5 Citations (Scopus)

Abstract

In the face of intensifying stresses such as climate change, rapid urban population growth, land use change, and public concern with rates and use restrictions, water management is becoming increasingly complex in the cities of the American West. One strategy to improve water management practices in this changing social-ecological context is to develop collaborative relationships that facilitate the engagement of multiple stakeholders at multiple scales. At the local level, one important but frequently underdeveloped collaborative link is that between university researchers and water utilities, who together occupy the interstitial space between science and decision-making, while at the same time interfacing with water users. Based on workshop data, a pilot survey, and interviews with representative water managers and university researchers from cities across the American West, we identify a number of barriers to establishing collaborative platforms from which utilities and university researchers can effectively work together to tackle challenges around sustainable urban water management in the twenty-first century. We make suggestions for overcoming these barriers and argue that developing an integrated model for university-utility collaborations is a critical area on which we must focus our collective attention if sustainable urban water management is to be achieved.

Original languageEnglish (US)
Pages (from-to)475-483
Number of pages9
JournalSustainable Cities and Society
Volume27
DOIs
StatePublished - Nov 1 2016

Fingerprint

Water management
water management
university
water
interstitial
Water
twenty first century
urban population
Land use
Climate change
population growth
twenty-first century
land use change
management practice
stakeholder
Managers
climate change
land use
Decision making
decision making

Keywords

  • Adaptive water resource management
  • Collaboration
  • Urban sustainability

ASJC Scopus subject areas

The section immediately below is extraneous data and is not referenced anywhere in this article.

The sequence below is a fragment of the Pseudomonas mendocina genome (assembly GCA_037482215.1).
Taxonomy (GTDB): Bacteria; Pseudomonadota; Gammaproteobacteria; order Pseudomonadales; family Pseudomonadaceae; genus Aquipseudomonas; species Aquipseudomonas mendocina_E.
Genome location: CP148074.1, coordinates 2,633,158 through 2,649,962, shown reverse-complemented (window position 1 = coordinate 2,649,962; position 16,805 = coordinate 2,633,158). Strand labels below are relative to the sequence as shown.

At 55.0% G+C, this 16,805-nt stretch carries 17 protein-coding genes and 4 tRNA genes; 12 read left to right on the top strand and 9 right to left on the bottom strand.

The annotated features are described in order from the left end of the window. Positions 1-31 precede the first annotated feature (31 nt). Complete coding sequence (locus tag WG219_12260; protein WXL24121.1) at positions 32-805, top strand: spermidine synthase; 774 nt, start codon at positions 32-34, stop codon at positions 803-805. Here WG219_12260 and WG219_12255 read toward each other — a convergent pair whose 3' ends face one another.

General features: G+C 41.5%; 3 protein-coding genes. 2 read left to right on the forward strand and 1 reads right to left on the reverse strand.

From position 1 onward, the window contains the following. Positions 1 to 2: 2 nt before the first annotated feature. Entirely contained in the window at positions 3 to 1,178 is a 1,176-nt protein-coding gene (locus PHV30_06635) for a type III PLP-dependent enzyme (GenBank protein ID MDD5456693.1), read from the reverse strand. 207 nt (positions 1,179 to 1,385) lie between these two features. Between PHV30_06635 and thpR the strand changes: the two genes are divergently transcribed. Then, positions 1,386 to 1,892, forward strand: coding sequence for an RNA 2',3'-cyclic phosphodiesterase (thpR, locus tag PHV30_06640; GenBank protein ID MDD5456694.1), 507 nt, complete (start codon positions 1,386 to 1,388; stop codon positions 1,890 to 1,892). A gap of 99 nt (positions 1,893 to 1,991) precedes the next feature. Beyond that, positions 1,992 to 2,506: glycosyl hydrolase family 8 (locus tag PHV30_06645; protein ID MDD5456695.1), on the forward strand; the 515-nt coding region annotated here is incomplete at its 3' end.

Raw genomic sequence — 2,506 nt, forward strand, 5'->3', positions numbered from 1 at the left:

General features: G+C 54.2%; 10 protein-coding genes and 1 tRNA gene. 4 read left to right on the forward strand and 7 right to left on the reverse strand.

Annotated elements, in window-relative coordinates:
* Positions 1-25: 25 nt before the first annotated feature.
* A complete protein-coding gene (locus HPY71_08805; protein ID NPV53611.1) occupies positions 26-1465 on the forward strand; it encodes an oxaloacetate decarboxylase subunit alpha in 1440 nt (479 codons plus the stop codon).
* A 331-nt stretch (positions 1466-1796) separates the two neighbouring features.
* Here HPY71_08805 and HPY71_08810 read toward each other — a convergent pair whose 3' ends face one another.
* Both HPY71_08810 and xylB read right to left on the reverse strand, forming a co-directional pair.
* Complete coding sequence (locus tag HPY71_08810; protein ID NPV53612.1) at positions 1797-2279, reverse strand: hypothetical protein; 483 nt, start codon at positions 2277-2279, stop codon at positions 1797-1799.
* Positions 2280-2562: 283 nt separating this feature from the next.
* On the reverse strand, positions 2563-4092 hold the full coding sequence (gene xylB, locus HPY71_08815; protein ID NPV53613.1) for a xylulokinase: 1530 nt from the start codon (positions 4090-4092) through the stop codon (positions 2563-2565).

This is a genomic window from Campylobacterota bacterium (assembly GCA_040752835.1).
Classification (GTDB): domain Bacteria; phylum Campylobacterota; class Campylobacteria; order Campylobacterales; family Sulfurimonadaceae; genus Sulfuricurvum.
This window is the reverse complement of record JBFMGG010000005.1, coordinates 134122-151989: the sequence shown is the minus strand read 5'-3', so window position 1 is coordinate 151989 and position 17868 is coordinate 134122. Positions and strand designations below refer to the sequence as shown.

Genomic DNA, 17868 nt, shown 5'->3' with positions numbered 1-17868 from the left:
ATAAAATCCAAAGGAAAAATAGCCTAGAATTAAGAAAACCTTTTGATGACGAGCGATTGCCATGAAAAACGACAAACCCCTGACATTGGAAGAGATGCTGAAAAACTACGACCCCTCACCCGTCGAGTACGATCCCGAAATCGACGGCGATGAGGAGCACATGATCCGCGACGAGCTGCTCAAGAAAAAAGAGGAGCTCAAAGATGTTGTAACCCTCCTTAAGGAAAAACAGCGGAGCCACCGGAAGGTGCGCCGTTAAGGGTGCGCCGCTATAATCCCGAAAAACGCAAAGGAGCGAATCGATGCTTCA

• Geography, Planning and Development
  • Civil and Structural Engineering
  • Renewable Energy, Sustainability and the Environment
  • Transportation

Cite this

Facilitating collaborative urban water management through university-utility cooperation. / Crow-Miller, Brittany; Chang, Heejun; Stoker, Philip; Wentz, Elizabeth.

In: Sustainable Cities and Society, Vol. 27, 01.11.2016, p. 475-483.

Research output: Contribution to journalArticle

@article{a7ff09b284f544f59b42496b342aa0a5,
title = "Facilitating collaborative urban water management through university-utility cooperation",
abstract = "In the face of intensifying stresses such as climate change, rapid urban population growth, land use change, and public concern with rates and use restrictions, water management is becoming increasingly complex in the cities of the American West. One strategy to improve water management practices in this changing social-ecological context is to develop collaborative relationships that facilitate the engagement of multiple stakeholders at multiple scales. At the local level, one important but frequently underdeveloped collaborative link is that between university researchers and water utilities, who together occupy the interstitial space between science and decision-making, while at the same time interfacing with water users. Based on workshop data, a pilot survey, and interviews with representative water managers and university researchers from cities across the American West, we identify a number of barriers to establishing collaborative platforms from which utilities and university researchers can effectively work together to tackle challenges around sustainable urban water management in the twenty-first century. We make suggestions for overcoming these barriers and argue that developing an integrated model for university-utility collaborations is a critical area on which we must focus our collective attention if sustainable urban water management is to be achieved.",